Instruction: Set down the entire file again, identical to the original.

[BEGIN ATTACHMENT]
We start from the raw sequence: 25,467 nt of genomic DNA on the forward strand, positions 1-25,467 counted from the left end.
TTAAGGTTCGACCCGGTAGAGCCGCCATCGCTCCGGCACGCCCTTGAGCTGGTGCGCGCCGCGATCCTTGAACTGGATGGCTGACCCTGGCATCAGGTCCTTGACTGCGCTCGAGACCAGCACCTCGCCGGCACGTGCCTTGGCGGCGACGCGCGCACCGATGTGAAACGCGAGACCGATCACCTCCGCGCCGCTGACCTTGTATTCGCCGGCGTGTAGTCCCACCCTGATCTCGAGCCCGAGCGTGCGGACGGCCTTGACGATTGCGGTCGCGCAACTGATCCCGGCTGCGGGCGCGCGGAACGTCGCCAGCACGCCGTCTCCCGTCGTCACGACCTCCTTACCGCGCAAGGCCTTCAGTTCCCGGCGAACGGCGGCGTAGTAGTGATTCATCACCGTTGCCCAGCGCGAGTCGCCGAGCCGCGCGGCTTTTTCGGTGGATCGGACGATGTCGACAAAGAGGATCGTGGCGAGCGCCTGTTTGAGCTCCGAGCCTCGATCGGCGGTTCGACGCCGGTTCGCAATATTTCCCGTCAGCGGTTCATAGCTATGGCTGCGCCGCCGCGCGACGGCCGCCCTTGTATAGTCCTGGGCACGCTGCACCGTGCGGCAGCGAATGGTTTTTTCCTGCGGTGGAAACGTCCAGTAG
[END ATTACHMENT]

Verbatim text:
We start from the raw sequence: 25,467 nt of genomic DNA on the forward strand, positions 1-25,467 counted from the left end.
TTAAGGTTCGACCCGGTAGAGCCGCCATCGCTCCGGCACGCCCTTGAGCTGGTGCGCGCCGCGATCCTTGAACTGGATGGCTGACCCTGGCATCAGGTCCTTGACTGCGCTCGAGACCAGCACCTCGCCGGCACGTGCCTTGGCGGCGACGCGCGCACCGATGTGAAACGCGAGACCGATCACCTCCGCGCCGCTGACCTTGTATTCGCCGGCGTGTAGTCCCACCCTGATCTCGAGCCCGAGCGTGCGGACGGCCTTGACGATTGCGGTCGCGCAACTGATCCCGGCTGCGGGCGCGCGGAACGTCGCCAGCACGCCGTCTCCCGTCGTCACGACCTCCTTACCGCGCAAGGCCTTCAGTTCCCGGCGAACGGCGGCGTAGTAGTGATTCATCACCGTTGCCCAGCGCGAGTCGCCGAGCCGCGCGGCTTTTTCGGTGGATCGGACGATGTCGACAAAGAGGATCGTGGCGAGCGCCTGTTTGAGCTCCGAGCCTCGATCGGCGGTTCGACGCCGGTTCGCAATATTTCCCGTCAGCGGTTCATAGCTATGGCTGCGCCGCCGCGCGACGGCCGCCCTTGTATAGTCCTGGGCACGCTGCACCGTGCGGCAGCGAATGGTTTTTTCCTGCGGTGGAAACGTCCAGTAG